Edie Pierce says one of the pieces of advice she gave her children was to marry within the tribe; advice she was given herself, but for a very different reason.

“It was common for our parents to tell us, ‘Stick with your own,’ she says. They told us that to protect us. We ideally wanted our kids to marry within the tribe, not necessarily to protect them, but just to keep our culture and bloodlines alive.”

Finding a suitable partner, however, is easier said than done. The women and men of the Nanticoke Lenape all refer to one another as “aunt” and “uncle,” both out of respect and because, somewhere along the line, most of them are related by blood.

“We took our kids to powwows all over the place,” Pierce says. “We went all the way to North and South Carolina to meet other people so there would be a distance between the tribal families. I always told my daughters to go out and find a Native American fella, but not one who’s your cousin!”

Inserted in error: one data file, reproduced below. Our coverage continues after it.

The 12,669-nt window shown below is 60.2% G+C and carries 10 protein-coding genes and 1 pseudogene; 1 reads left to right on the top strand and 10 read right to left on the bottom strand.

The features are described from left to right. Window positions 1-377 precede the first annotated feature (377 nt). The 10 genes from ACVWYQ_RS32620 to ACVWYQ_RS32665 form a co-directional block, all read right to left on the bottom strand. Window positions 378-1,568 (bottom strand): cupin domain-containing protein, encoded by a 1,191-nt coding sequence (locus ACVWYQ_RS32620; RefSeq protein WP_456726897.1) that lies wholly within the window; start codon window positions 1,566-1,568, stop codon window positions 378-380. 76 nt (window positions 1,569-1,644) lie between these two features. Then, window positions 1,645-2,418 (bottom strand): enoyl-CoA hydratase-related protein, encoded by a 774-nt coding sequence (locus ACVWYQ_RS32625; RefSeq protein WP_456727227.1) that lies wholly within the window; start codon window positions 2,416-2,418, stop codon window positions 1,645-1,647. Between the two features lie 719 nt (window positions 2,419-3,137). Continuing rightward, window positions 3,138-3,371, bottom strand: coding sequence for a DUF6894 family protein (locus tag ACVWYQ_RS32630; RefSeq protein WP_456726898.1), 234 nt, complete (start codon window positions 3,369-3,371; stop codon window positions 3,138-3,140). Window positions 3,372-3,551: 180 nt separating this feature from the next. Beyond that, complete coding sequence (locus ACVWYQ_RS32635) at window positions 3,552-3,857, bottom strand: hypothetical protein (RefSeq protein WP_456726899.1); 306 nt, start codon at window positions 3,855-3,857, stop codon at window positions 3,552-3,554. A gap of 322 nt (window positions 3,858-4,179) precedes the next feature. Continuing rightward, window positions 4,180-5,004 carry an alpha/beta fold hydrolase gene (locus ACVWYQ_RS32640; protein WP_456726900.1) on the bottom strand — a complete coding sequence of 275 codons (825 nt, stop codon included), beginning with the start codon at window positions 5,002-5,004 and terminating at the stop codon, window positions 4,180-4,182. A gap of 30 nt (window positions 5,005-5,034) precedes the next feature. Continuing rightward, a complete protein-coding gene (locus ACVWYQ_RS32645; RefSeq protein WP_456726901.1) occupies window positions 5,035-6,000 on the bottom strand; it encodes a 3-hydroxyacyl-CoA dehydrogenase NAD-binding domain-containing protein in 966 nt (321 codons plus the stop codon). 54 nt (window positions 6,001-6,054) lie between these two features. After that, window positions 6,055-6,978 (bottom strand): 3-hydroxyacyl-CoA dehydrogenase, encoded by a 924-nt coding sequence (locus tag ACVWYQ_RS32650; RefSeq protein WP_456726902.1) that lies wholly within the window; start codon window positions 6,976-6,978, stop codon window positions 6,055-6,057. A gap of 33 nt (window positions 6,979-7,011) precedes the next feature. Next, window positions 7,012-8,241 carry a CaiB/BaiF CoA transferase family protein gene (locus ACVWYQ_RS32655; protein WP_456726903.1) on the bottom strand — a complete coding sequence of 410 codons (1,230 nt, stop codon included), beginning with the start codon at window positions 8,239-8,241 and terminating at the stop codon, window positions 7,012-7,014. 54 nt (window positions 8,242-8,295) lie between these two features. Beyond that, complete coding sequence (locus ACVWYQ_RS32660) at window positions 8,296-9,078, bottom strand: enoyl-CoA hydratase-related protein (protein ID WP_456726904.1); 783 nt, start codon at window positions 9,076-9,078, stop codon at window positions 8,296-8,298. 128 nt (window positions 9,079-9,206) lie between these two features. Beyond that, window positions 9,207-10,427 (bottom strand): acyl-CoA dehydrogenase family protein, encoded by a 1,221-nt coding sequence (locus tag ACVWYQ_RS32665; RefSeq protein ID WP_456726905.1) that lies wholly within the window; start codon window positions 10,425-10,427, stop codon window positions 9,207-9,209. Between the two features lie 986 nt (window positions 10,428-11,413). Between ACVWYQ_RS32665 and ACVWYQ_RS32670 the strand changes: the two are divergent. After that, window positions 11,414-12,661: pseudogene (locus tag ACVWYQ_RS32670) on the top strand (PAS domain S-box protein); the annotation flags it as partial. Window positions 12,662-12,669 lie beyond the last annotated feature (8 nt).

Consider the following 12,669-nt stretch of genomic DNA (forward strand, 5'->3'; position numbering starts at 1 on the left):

Lia Gould-Ellis, 28, had what she admits was an unorthodox childhood. She’s the daughter of Gail and Mark Gould, and her father is the tribe’s chief. From a young age, she was taught to be vocal about her heritage in an effort to educate her peers.

“Growing up I always had people telling me, ‘You’re not native, there are no natives in New duagherNative_1261Jersey,’” Ellis says. “My parents held an educational program at my school every single year, and they always encouraged me to talk about what being Native American meant.”

Ellis says growing up in a traditionally matriarchal tribal society helped her become a strong, self-sufficient woman.